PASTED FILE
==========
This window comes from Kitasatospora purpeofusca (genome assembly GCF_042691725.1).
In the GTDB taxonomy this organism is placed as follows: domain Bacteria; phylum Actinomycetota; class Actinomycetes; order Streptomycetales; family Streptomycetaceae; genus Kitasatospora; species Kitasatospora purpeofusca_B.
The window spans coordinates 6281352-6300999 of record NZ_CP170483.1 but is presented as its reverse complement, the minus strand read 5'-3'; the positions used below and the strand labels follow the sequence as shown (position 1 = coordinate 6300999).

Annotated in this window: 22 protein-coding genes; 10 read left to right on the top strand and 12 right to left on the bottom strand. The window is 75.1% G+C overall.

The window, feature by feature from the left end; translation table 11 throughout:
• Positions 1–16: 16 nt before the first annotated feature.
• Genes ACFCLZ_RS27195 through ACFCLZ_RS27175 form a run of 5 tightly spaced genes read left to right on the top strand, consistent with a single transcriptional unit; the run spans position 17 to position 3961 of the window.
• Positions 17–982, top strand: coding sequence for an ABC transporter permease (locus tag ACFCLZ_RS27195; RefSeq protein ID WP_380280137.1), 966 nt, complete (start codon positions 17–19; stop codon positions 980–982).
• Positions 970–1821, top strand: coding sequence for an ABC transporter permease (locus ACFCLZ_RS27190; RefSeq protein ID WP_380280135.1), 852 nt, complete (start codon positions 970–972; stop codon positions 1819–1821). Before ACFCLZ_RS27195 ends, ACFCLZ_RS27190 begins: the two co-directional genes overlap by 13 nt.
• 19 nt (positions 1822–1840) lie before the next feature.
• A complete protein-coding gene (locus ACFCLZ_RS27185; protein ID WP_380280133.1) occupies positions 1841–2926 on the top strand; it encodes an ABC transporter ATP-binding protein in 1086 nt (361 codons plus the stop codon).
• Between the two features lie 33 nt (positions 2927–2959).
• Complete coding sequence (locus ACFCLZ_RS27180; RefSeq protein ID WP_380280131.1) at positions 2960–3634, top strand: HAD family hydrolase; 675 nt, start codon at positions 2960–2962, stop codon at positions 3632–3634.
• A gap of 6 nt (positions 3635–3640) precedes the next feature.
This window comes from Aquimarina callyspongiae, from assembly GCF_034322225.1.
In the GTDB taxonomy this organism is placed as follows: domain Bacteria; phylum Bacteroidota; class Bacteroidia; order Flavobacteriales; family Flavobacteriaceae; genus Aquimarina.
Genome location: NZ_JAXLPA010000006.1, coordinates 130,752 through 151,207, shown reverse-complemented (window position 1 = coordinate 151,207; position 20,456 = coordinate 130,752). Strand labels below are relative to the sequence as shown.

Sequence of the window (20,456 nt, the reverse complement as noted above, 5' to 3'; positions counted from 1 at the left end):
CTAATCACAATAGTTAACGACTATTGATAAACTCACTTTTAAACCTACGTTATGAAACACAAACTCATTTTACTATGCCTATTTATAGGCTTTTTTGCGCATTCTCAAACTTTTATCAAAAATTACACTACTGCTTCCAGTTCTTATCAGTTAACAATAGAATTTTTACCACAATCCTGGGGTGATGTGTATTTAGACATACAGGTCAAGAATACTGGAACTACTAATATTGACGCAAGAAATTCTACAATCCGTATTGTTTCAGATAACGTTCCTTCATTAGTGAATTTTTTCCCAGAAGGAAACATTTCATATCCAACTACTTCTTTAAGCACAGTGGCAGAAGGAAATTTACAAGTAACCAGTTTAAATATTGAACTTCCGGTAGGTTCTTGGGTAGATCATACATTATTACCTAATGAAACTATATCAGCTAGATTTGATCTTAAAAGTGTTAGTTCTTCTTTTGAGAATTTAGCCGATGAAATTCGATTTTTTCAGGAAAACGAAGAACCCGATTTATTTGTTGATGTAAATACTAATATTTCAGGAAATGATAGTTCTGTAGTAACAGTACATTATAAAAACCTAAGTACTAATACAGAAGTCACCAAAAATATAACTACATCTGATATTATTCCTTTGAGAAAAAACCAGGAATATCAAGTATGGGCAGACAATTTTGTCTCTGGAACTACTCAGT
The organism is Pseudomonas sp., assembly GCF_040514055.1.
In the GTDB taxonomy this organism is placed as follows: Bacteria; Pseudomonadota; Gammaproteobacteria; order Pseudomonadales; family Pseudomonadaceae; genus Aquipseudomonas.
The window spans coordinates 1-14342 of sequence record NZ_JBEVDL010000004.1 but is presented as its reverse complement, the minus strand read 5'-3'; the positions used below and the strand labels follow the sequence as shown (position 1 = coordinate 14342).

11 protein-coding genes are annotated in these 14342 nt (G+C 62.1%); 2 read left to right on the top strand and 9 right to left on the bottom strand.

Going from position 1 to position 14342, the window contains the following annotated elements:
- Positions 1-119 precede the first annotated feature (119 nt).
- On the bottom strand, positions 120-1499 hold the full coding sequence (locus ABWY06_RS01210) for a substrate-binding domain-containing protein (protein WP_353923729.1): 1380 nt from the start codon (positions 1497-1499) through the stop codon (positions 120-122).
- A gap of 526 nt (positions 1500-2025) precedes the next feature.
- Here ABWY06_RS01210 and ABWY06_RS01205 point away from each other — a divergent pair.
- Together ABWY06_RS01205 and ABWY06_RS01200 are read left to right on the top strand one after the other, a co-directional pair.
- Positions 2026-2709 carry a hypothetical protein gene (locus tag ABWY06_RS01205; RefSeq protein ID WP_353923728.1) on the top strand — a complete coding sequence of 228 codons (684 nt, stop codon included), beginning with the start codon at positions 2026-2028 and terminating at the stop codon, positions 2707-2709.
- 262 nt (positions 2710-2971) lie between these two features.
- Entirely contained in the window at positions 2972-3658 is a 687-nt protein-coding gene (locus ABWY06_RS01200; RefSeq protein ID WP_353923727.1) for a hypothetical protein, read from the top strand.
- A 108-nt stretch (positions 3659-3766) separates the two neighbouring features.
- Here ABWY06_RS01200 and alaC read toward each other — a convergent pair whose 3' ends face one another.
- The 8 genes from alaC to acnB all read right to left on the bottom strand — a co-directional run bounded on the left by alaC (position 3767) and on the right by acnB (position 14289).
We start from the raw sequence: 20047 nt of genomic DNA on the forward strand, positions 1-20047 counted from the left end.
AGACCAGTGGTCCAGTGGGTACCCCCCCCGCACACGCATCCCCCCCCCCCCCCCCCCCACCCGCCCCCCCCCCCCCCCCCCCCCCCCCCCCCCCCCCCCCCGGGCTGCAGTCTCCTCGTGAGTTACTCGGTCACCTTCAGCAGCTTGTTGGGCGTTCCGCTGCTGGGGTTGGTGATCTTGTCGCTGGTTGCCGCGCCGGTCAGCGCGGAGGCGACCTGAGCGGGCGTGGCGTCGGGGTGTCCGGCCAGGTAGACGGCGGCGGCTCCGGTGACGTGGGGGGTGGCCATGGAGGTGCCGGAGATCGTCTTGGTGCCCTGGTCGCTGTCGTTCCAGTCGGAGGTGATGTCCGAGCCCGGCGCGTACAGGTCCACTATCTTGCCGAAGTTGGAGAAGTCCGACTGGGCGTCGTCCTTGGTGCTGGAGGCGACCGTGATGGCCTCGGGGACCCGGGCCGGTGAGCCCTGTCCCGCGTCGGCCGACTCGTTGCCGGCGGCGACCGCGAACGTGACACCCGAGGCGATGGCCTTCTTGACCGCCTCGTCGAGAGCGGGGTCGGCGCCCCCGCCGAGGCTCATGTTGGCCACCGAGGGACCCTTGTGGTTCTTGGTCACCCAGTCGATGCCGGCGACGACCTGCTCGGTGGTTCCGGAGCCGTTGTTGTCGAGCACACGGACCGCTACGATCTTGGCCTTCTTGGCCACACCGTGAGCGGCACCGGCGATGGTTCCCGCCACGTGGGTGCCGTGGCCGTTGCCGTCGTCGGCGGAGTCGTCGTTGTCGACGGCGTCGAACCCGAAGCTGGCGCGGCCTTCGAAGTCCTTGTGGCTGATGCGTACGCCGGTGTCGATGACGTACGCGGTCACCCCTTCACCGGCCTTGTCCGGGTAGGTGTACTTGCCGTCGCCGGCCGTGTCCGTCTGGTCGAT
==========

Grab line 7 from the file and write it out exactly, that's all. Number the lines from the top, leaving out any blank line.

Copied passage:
• Genes ACFCLZ_RS27195 through ACFCLZ_RS27175 form a run of 5 tightly spaced genes read left to right on the top strand, consistent with a single transcriptional unit; the run spans position 17 to position 3961 of the window.